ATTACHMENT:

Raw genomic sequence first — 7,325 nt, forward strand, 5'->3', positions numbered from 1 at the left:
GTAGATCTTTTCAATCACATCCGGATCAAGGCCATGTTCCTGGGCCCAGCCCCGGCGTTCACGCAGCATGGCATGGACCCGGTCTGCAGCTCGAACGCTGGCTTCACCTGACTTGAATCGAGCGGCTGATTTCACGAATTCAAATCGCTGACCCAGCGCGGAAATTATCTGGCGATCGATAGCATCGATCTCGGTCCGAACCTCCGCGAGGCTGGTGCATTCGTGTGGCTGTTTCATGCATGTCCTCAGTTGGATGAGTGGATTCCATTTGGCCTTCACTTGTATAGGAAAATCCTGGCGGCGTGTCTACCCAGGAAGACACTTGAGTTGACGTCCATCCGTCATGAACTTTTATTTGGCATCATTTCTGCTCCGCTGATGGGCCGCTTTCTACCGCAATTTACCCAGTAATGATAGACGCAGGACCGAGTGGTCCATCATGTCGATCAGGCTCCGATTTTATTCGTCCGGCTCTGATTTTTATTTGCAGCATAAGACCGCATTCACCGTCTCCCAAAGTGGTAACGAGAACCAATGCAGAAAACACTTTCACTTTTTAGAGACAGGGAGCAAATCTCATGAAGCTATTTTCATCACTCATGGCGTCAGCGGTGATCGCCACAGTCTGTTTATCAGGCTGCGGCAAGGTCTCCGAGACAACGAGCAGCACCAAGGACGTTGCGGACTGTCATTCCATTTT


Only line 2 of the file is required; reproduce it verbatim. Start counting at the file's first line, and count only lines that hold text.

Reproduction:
GTAGATCTTTTCAATCACATCCGGATCAAGGCCATGTTCCTGGGCCCAGCCCCGGCGTTCACGCAGCATGGCATGGACCCGGTCTGCAGCTCGAACGCTGGCTTCACCTGACTTGAATCGAGCGGCTGATTTCACGAATTCAAATCGCTGACCCAGCGCGGAAATTATCTGGCGATCGATAGCATCGATCTCGGTCCGAACCTCCGCGAGGCTGGTGCATTCGTGTGGCTGTTTCATGCATGTCCTCAGTTGGATGAGTGGATTCCATTTGGCCTTCACTTGTATAGGAAAATCCTGGCGGCGTGTCTACCCAGGAAGACACTTGAGTTGACGTCCATCCGTCATGAACTTTTATTTGGCATCATTTCTGCTCCGCTGATGGGCCGCTTTCTACCGCAATTTACCCAGTAATGATAGACGCAGGACCGAGTGGTCCATCATGTCGATCAGGCTCCGATTTTATTCGTCCGGCTCTGATTTTTATTTGCAGCATAAGACCGCATTCACCGTCTCCCAAAGTGGTAACGAGAACCAATGCAGAAAACACTTTCACTTTTTAGAGACAGGGAGCAAATCTCATGAAGCTATTTTCATCACTCATGGCGTCAGCGGTGATCGCCACAGTCTGTTTATCAGGCTGCGGCAAGGTCTCCGAGACAACGAGCAGCACCAAGGACGTTGCGGACTGTCATTCCATTTT